The IRS’s cost-sharing rule requiring controlled entities that enter into qualified cost-sharing agreements to include stock-based compensation in the shared costs is arbitrary and capricious and therefore invalid, the Tax Court held in Altera Corp.,145 T.C. No. 3 (2015). Accordingly, the court granted Altera’s motion for summary judgment.
The regulation at issue, Regs. Sec. 1.482-7(d)(2), which was finalized in 2003, requires participants in qualified cost-sharing arrangements to share stock-based compensation to achieve an arm’s-length result. The IRS finalized the rule without adequately responding to the many comments it received opposing the rule, the court held.
Altera is an affiliated group of corporations that filed consolidated federal income tax returns for the years at issue. Altera Corp., the parent, is a Delaware corporation, and Altera International is a Cayman Islands corporation. The affiliated group is in the business of developing, manufacturing, and selling programmable logic devices.
The two related companies entered into a master technology license agreement and a technology research and development cost-sharing agreement. Their agreements included the costs of the parent company’s employees’ cash compensation but not the cost of the stock-based compensation the company also paid. Under the agreements, the foreign company made significant cost-sharing payments in the years at issue (2004–2007) of between $129 million and $192 million, which were reported on the tax returns for those years. The IRS nonetheless issued a notice of deficiency increasing these payments under Regs. Sec. 1.482-7(d)(2) to reflect the stock-based compensation. The adjustments were $24.5 million for 2004, $23 million for 2005, $17.4 million for 2006, and $15.5 million for 2007.
The taxpayers petitioned the Tax Court, arguing that the requirement in Regs. Sec. 1.482-7(d)(2) that parties share stock-based compensation costs to achieve arm’s-length results was arbitrary and capricious and therefore the regulation was invalid.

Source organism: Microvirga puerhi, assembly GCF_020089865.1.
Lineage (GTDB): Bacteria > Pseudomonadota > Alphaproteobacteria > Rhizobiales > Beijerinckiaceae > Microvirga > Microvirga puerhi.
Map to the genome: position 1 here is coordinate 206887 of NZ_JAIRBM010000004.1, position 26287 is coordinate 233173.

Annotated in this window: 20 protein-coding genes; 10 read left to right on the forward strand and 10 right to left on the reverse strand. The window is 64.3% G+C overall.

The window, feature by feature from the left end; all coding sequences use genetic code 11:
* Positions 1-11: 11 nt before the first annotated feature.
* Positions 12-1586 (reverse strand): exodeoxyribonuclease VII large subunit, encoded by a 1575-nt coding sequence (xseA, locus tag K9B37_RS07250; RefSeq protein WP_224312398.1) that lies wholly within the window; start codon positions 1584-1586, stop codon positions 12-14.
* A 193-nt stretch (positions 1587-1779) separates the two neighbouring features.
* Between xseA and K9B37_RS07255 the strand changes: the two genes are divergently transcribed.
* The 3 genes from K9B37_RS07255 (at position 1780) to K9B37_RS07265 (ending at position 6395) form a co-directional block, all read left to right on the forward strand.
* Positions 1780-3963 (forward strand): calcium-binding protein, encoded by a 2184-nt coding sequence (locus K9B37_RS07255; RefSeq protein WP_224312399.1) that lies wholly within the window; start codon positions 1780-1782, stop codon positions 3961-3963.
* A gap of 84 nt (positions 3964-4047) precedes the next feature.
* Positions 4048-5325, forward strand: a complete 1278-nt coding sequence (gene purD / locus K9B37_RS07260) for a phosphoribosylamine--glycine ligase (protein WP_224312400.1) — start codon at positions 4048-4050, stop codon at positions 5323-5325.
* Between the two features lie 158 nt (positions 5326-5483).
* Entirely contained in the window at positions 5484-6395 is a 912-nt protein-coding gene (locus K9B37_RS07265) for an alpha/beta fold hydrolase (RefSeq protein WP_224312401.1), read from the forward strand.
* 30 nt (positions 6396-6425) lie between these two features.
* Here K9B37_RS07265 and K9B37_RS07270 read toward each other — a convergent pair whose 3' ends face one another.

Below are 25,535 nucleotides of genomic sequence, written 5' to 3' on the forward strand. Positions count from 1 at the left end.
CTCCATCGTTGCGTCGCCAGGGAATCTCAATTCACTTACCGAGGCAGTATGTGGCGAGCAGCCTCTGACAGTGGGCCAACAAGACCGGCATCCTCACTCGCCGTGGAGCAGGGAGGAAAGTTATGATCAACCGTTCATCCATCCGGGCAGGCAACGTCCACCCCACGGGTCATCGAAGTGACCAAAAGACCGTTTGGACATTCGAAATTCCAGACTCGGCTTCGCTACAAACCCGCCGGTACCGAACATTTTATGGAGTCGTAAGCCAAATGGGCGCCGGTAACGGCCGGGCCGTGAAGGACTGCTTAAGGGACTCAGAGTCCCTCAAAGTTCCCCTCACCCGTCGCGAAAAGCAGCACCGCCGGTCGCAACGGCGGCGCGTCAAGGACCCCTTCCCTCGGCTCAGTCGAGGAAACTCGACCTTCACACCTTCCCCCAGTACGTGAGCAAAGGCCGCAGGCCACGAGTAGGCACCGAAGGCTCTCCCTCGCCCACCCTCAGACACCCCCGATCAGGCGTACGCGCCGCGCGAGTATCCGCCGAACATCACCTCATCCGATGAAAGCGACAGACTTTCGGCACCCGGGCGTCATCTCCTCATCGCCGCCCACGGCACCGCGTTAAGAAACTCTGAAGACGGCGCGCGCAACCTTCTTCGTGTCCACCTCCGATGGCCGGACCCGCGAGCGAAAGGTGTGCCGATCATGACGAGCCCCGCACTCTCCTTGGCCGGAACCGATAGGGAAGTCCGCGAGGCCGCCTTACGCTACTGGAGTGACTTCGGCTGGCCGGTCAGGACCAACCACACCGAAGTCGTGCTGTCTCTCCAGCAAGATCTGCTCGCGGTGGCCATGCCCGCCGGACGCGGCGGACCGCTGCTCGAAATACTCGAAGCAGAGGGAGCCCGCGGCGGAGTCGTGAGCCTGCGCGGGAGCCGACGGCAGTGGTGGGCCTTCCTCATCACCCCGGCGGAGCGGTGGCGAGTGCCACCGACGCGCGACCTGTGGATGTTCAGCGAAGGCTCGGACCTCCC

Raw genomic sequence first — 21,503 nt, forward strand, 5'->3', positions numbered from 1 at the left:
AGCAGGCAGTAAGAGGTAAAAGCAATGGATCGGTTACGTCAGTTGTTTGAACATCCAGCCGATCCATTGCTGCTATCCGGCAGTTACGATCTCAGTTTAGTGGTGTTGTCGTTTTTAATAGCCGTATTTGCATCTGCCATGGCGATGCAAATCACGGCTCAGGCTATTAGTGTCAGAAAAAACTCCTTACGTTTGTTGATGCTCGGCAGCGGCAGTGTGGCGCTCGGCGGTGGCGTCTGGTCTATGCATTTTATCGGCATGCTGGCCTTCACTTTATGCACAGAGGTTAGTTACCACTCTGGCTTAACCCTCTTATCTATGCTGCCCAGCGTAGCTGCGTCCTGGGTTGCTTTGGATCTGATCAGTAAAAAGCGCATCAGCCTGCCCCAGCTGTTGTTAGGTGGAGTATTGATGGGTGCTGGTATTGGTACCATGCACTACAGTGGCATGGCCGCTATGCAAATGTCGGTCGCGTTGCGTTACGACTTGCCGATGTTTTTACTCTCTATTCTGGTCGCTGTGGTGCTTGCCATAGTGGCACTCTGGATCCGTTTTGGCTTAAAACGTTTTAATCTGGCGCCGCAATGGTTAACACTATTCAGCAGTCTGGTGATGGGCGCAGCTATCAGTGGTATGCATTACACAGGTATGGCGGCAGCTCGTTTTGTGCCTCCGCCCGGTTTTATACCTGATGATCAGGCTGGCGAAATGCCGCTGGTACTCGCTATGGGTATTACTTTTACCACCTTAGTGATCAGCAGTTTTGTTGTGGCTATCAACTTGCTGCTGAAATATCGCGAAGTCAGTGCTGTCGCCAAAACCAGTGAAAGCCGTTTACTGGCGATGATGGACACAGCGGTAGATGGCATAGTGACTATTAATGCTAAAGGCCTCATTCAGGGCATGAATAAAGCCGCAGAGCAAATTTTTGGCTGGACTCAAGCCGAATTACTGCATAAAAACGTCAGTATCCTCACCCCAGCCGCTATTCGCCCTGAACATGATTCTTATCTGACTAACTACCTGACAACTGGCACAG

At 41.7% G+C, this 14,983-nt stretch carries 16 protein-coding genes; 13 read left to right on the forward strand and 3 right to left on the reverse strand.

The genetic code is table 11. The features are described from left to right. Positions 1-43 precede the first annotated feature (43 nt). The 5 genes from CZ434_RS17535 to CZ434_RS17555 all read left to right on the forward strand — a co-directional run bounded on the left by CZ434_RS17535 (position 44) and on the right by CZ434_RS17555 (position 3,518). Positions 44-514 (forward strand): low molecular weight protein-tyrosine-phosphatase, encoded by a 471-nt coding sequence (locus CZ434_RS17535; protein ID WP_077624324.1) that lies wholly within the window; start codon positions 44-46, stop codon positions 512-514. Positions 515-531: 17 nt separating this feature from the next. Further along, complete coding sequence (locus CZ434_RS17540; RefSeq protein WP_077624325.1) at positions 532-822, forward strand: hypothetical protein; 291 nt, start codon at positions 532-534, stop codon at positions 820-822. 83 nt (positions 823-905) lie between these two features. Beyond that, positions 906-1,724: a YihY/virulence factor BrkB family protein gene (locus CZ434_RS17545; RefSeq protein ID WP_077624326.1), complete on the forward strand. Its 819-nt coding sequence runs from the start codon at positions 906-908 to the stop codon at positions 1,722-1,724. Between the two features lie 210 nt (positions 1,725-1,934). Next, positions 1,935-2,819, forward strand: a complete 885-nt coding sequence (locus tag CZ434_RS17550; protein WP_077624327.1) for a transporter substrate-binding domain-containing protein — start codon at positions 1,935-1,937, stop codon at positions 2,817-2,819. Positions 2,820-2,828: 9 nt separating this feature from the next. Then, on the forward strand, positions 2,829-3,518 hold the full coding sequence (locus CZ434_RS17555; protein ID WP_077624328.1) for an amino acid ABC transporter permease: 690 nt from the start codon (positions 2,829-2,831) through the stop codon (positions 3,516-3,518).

In determining that the IRS’s rule was invalid, the court first determined that, contrary to the IRS’s position, the rule was a legislative rule, not an interpretive rule, and was therefore subject to Section 553 of the Administrative Procedure Act, which requires the agency to publish a notice of proposed rulemaking in the Federal Register and provide interested parties an opportunity to participate by submitting written comments and other data, and that the IRS was required to respond to significant comments.
The Tax Court also found that it was required to decide whether the IRS reasonably concluded that the final rule is consistent with the arm’s-length standard. In making its decision, the court applied the reasoned decision-making standard of review from Motor Vehicle Mfrs. Ass’n of the U.S. v. State Farm Mut. Auto Ins. Co., 463 U.S. 29 (1983). The IRS argued that the standard of review from Chevron, U.S.A., Inc. v. Natural Res. Def. Council, Inc., 467 U.S. 837 (1984), should be applied, but the Tax Court determined that it was immaterial whether the standard from State Farm or from Chevron was applied because step 2 of the Chevron analysis incorporates the reasoned decision-making standard from State Farm.
After reviewing the administrative record, the Tax Court found that the IRS failed to support its belief that unrelated parties would share stock-based compensation costs with any evidence in the administrative record, failed to articulate why all qualified cost-sharing agreements should be treated identically, and failed to respond to significant comments when it proposed the regulations. Additionally, the IRS’s explanation for its decision ran counter to the evidence. Thus, the court held that the final rule failed to satisfy the State Farm reasoned decision-making standard and was invalid.
—Sally P. Schreiber (email@example.com) is a JofA senior editor.